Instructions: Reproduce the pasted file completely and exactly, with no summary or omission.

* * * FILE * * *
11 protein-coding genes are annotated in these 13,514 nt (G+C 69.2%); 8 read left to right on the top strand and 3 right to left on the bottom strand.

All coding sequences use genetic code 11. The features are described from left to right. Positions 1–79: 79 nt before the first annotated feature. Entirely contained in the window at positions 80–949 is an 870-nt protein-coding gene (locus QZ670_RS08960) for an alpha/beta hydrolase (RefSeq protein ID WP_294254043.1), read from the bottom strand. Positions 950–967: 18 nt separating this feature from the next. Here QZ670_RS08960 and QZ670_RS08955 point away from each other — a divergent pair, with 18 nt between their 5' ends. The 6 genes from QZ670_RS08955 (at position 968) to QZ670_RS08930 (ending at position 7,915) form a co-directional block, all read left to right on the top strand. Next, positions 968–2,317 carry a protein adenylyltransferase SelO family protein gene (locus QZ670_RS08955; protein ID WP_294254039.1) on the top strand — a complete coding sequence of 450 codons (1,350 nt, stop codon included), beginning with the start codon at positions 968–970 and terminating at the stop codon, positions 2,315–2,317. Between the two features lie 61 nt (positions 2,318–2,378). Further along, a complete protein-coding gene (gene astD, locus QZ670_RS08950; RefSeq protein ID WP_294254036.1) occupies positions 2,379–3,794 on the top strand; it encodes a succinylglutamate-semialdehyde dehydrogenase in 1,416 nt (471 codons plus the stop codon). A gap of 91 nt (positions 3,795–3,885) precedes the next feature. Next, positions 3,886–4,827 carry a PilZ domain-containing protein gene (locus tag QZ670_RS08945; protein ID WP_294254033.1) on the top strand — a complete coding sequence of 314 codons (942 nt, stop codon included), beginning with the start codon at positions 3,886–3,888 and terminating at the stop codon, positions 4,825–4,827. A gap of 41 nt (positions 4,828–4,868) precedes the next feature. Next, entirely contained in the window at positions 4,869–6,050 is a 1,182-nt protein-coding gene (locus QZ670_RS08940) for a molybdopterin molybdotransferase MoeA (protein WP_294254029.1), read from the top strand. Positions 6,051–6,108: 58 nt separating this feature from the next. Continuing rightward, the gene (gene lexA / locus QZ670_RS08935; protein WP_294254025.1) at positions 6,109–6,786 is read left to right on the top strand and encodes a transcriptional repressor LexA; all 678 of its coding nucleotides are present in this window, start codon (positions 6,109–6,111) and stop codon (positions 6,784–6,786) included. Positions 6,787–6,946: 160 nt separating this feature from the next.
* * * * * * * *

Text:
11 protein-coding genes are annotated in these 13,514 nt (G+C 69.2%); 8 read left to right on the top strand and 3 right to left on the bottom strand.

All coding sequences use genetic code 11. The features are described from left to right. Positions 1–79: 79 nt before the first annotated feature. Entirely contained in the window at positions 80–949 is an 870-nt protein-coding gene (locus QZ670_RS08960) for an alpha/beta hydrolase (RefSeq protein ID WP_294254043.1), read from the bottom strand. Positions 950–967: 18 nt separating this feature from the next. Here QZ670_RS08960 and QZ670_RS08955 point away from each other — a divergent pair, with 18 nt between their 5' ends. The 6 genes from QZ670_RS08955 (at position 968) to QZ670_RS08930 (ending at position 7,915) form a co-directional block, all read left to right on the top strand. Next, positions 968–2,317 carry a protein adenylyltransferase SelO family protein gene (locus QZ670_RS08955; protein ID WP_294254039.1) on the top strand — a complete coding sequence of 450 codons (1,350 nt, stop codon included), beginning with the start codon at positions 968–970 and terminating at the stop codon, positions 2,315–2,317. Between the two features lie 61 nt (positions 2,318–2,378). Further along, a complete protein-coding gene (gene astD, locus QZ670_RS08950; RefSeq protein ID WP_294254036.1) occupies positions 2,379–3,794 on the top strand; it encodes a succinylglutamate-semialdehyde dehydrogenase in 1,416 nt (471 codons plus the stop codon). A gap of 91 nt (positions 3,795–3,885) precedes the next feature. Next, positions 3,886–4,827 carry a PilZ domain-containing protein gene (locus tag QZ670_RS08945; protein ID WP_294254033.1) on the top strand — a complete coding sequence of 314 codons (942 nt, stop codon included), beginning with the start codon at positions 3,886–3,888 and terminating at the stop codon, positions 4,825–4,827. A gap of 41 nt (positions 4,828–4,868) precedes the next feature. Next, entirely contained in the window at positions 4,869–6,050 is a 1,182-nt protein-coding gene (locus QZ670_RS08940) for a molybdopterin molybdotransferase MoeA (protein WP_294254029.1), read from the top strand. Positions 6,051–6,108: 58 nt separating this feature from the next. Continuing rightward, the gene (gene lexA / locus QZ670_RS08935; protein WP_294254025.1) at positions 6,109–6,786 is read left to right on the top strand and encodes a transcriptional repressor LexA; all 678 of its coding nucleotides are present in this window, start codon (positions 6,109–6,111) and stop codon (positions 6,784–6,786) included. Positions 6,787–6,946: 160 nt separating this feature from the next.